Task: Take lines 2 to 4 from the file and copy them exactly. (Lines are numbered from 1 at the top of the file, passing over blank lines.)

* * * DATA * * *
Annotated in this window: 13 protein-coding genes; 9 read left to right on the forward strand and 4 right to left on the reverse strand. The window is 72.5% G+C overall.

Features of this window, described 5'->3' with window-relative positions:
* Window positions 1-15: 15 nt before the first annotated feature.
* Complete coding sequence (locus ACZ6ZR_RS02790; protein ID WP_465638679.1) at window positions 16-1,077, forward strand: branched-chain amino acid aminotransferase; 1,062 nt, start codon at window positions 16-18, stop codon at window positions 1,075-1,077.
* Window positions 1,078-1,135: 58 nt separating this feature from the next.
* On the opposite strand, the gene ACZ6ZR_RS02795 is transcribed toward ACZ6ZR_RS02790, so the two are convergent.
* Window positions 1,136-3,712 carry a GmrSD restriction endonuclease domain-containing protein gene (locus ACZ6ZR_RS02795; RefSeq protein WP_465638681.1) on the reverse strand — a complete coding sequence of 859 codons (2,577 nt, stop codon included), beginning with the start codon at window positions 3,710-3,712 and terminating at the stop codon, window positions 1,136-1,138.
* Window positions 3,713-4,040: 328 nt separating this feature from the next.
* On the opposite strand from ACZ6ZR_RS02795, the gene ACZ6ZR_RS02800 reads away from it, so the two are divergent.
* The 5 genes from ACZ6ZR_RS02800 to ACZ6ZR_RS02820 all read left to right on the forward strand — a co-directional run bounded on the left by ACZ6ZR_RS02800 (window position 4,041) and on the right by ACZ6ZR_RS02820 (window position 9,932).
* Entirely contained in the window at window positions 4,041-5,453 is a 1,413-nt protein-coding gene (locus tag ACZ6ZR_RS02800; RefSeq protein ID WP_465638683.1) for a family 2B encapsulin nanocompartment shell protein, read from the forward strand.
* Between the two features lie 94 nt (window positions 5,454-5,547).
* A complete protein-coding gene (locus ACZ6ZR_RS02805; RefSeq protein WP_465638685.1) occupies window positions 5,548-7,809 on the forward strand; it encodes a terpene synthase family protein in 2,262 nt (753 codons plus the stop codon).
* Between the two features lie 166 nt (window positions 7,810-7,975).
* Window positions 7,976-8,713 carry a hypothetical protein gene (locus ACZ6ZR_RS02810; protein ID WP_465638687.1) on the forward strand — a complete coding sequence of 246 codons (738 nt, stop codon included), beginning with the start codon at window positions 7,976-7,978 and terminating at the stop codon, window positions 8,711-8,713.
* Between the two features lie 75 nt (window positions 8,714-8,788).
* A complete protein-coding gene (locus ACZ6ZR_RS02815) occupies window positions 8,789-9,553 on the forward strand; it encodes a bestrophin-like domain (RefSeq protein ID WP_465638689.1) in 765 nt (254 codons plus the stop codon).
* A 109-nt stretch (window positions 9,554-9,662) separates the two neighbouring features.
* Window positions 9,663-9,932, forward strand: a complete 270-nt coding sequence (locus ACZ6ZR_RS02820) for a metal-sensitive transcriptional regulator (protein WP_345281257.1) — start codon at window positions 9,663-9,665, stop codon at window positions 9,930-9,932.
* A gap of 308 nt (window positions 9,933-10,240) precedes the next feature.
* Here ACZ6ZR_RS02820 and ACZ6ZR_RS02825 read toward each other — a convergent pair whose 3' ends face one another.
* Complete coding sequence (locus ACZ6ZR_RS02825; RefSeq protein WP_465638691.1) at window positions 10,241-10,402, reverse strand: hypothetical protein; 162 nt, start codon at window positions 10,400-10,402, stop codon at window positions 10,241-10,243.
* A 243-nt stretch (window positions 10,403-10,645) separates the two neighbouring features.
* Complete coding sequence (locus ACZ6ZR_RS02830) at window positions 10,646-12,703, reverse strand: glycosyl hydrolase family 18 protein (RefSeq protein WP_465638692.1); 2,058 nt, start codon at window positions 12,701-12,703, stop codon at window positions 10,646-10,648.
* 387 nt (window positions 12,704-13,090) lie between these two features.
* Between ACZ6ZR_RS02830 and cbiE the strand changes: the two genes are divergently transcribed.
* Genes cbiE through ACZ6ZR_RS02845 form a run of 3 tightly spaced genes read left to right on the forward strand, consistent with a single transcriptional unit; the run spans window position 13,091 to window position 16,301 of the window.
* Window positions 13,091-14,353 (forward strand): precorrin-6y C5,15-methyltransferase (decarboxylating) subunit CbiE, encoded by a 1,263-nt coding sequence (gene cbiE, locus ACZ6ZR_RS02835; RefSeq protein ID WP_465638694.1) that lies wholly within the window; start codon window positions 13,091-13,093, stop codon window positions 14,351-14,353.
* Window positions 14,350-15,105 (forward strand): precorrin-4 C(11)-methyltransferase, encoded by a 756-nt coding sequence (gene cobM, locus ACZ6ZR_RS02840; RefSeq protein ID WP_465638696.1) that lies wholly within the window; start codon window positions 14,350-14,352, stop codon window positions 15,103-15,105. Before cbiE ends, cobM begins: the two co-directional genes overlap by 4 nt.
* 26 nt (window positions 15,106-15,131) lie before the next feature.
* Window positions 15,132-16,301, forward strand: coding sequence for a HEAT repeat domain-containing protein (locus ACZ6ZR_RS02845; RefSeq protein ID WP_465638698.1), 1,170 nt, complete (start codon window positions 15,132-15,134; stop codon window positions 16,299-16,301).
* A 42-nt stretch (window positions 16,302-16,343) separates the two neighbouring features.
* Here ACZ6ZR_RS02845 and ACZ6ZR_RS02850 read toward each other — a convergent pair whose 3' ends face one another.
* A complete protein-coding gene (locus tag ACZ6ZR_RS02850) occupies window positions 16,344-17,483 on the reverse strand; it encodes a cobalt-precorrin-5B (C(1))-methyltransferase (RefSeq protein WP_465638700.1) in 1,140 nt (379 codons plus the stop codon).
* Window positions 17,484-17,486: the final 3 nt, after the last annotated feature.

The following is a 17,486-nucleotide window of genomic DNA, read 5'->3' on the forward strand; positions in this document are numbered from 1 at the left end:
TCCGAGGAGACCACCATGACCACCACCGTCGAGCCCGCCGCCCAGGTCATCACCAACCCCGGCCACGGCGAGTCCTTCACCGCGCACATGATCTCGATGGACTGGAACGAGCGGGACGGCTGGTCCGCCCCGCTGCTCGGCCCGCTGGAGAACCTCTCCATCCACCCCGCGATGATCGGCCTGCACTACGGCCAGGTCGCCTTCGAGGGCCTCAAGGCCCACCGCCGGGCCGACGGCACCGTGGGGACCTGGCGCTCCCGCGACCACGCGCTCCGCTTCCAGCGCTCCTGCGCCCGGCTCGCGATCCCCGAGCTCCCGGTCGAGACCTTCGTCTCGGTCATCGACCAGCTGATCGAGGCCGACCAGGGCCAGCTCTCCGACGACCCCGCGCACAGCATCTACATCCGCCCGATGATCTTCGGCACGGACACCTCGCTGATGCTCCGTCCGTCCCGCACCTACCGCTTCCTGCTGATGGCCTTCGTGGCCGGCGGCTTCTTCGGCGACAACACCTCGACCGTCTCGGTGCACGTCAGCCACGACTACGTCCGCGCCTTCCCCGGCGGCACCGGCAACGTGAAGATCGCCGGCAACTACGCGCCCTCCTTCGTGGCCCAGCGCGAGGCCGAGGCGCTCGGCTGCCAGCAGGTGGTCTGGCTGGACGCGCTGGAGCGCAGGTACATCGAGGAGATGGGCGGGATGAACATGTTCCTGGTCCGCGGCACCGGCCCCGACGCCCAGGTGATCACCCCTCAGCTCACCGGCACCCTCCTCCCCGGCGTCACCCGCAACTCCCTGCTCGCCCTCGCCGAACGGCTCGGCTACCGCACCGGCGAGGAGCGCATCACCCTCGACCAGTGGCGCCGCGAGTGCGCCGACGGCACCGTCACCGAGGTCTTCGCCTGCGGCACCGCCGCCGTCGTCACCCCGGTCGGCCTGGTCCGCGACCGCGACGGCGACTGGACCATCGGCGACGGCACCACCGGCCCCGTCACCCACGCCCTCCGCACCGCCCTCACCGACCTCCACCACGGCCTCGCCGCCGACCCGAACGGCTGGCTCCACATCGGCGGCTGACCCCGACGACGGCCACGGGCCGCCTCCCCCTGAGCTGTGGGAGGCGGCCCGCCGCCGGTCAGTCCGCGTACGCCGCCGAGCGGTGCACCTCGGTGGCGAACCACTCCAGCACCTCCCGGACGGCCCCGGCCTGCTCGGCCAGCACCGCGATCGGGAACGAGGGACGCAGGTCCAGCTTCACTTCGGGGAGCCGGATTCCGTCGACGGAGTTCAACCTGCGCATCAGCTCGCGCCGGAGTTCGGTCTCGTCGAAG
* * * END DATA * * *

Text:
Features of this window, described 5'->3' with window-relative positions:
* Window positions 1-15: 15 nt before the first annotated feature.
* Complete coding sequence (locus ACZ6ZR_RS02790; protein ID WP_465638679.1) at window positions 16-1,077, forward strand: branched-chain amino acid aminotransferase; 1,062 nt, start codon at window positions 16-18, stop codon at window positions 1,075-1,077.